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Should I return to work light duty- Workers Compensation

Should I return to work light duty? – Maryland workman’s compensation

THIS WEBSITE IS THE PRODUCT OF A WORKERS COMPENSATION ATTORNEY AND IS NOT AFFILIATED WITH  ANY WORKERS COMPENSATION INSURER.  FURTHER IT IS NOT AFFILIATED WITH THE STATE OF MARYLAND NOR ANY GOVERNMENT ENTITY WITHIN THE STATE OF MARYLAND.  Information contained herein is provided for informational purposes and expresses opinions and information best known at the time it was written.  This information and does not create an attorney to client representation.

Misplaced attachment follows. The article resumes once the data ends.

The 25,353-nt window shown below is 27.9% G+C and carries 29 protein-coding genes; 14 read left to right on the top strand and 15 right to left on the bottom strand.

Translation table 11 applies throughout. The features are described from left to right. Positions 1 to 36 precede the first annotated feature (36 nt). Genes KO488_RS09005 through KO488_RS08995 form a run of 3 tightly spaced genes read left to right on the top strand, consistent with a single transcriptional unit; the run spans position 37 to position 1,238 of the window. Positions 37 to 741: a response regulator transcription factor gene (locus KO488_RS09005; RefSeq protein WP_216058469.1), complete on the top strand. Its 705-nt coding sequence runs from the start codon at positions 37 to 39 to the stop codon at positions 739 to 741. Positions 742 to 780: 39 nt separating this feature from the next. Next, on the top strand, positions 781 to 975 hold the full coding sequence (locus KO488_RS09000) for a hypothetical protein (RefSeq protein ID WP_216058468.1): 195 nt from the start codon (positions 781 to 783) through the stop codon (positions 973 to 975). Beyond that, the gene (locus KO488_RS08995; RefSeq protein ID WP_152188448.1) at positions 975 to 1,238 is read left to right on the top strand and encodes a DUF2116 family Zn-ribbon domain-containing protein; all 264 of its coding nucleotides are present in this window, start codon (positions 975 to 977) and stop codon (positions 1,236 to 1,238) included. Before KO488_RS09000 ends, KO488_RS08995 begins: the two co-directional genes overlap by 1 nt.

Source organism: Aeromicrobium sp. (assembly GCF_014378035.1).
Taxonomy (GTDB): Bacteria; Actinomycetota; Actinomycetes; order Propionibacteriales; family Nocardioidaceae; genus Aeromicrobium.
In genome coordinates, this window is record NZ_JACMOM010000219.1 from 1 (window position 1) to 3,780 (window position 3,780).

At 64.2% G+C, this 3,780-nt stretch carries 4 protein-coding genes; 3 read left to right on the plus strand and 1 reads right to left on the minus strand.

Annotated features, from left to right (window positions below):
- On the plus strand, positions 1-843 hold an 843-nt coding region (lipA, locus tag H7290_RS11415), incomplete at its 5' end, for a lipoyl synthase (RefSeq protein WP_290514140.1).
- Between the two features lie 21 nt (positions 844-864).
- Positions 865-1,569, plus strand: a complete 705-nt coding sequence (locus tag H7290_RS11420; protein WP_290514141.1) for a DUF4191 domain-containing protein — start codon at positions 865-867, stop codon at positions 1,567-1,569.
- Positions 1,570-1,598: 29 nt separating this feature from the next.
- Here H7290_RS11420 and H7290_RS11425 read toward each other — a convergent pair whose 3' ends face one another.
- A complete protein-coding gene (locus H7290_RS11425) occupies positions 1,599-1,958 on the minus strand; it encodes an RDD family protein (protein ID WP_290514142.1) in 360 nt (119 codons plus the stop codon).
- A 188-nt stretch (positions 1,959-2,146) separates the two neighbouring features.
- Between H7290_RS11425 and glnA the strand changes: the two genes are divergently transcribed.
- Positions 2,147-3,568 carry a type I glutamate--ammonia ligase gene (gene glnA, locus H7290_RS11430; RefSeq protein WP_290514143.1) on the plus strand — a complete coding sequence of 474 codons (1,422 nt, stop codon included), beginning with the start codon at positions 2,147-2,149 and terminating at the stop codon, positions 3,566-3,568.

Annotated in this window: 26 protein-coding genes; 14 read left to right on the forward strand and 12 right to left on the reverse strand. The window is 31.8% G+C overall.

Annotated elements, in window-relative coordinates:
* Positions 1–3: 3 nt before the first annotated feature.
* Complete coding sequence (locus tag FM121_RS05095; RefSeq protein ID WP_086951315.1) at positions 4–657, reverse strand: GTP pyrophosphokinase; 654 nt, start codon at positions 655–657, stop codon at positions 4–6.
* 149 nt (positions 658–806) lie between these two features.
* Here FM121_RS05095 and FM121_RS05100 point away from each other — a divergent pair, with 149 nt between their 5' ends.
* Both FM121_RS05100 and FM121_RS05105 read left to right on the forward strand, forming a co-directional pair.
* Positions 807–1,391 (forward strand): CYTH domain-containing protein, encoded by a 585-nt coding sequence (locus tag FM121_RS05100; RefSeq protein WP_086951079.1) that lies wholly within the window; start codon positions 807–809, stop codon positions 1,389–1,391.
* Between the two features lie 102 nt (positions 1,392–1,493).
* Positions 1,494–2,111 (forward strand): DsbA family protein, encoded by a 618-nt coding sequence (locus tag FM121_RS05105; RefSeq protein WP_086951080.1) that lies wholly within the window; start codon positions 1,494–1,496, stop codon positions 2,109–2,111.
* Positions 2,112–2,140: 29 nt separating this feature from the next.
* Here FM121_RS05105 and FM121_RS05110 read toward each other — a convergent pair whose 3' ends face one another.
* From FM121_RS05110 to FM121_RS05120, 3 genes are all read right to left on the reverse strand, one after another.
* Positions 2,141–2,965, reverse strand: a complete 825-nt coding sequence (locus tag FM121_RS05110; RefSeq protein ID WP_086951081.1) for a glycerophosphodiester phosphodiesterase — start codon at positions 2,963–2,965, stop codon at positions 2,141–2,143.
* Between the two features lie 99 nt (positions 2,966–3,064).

The decision whether or not an injured Maryland Employee returns to work should not be taken lightly.

There are risks and benefits for injured Maryland workers when they make the decision to return to work on a light duty basis.  A great majority of workers compensation attorney’s and workers compensation Commissioners are in agreement that it is usually best to attempt to return to work if the treating physician, or other physicians are indicating the injured employee is physically able to do so.  While attempting to return to light duty is ordinarily in the best interest of the worker and society there are some factors to take into consideration and concerns that should be addressed.

For a free consultation call Baltimore workers compensation attorney and personal injury attorney Andrew M. Rodabaugh now at  Call Us, Click to email  or just fill out the form at the bottom of the page and Mr. Rodabaugh will contact you!